These tips aren’t perfect, they aren’t applicable to everything, and I’m not at an expert-level of technical writing, but I think it’s important to share thoughts on this, and help bring technical writing up to par with the rest of code development.

Note that this is from the perspective of writing technical docs, it can just as easily apply to shorter tutorials, blog posts, presentations, or talks.

The best tip of the lot: start early! Don’t wait until just before launch to hack some documentation together.

If you don’t have the cycles, I know someone, who might. 😉

More Dicking With The NSA

May 21st, 2017

Privacy-focused Debian 9 ‘Stretch’ Linux-based operating system Tails 3.0 reaches RC status by Brian Fagioli.

From the post:

If you want to keep the government and other people out of your business when surfing the web, Tails is an excellent choice. The Linux-based operating system exists solely for privacy purposes. It is designed to run from read-only media such as a DVD, so that there are limited possibilities of leaving a trail. Of course, even though it isn’t ideal, you can run it from a USB flash drive too, as optical drives have largely fallen out of favor with consumers.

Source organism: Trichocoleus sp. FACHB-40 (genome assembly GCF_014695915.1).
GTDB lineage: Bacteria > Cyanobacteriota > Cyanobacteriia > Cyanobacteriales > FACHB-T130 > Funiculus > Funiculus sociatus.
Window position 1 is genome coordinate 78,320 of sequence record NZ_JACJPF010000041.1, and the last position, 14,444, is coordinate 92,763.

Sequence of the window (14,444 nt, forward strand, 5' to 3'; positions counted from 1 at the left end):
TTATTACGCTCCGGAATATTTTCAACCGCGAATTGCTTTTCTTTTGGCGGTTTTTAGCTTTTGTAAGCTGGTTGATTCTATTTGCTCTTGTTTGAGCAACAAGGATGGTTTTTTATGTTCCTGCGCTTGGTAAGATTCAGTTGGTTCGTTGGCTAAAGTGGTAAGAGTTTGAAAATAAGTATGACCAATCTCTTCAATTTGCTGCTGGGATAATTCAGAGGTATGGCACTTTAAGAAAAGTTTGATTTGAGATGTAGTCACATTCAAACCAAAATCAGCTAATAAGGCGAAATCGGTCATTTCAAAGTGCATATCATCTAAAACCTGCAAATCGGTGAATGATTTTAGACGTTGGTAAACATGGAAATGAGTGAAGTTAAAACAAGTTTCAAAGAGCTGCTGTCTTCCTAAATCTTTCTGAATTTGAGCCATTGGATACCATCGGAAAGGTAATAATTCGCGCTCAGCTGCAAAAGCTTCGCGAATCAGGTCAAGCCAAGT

Today, Tails achieves an important milestone. Version 3.0 reaches RC status — meaning the first release candidate (RC1). In other words, it may soon be ready for a stable release — if testing confirms as much. If you want to test it and provide feedback, you can download the ISO now.

Fagioli covers some of the details but the real story is this: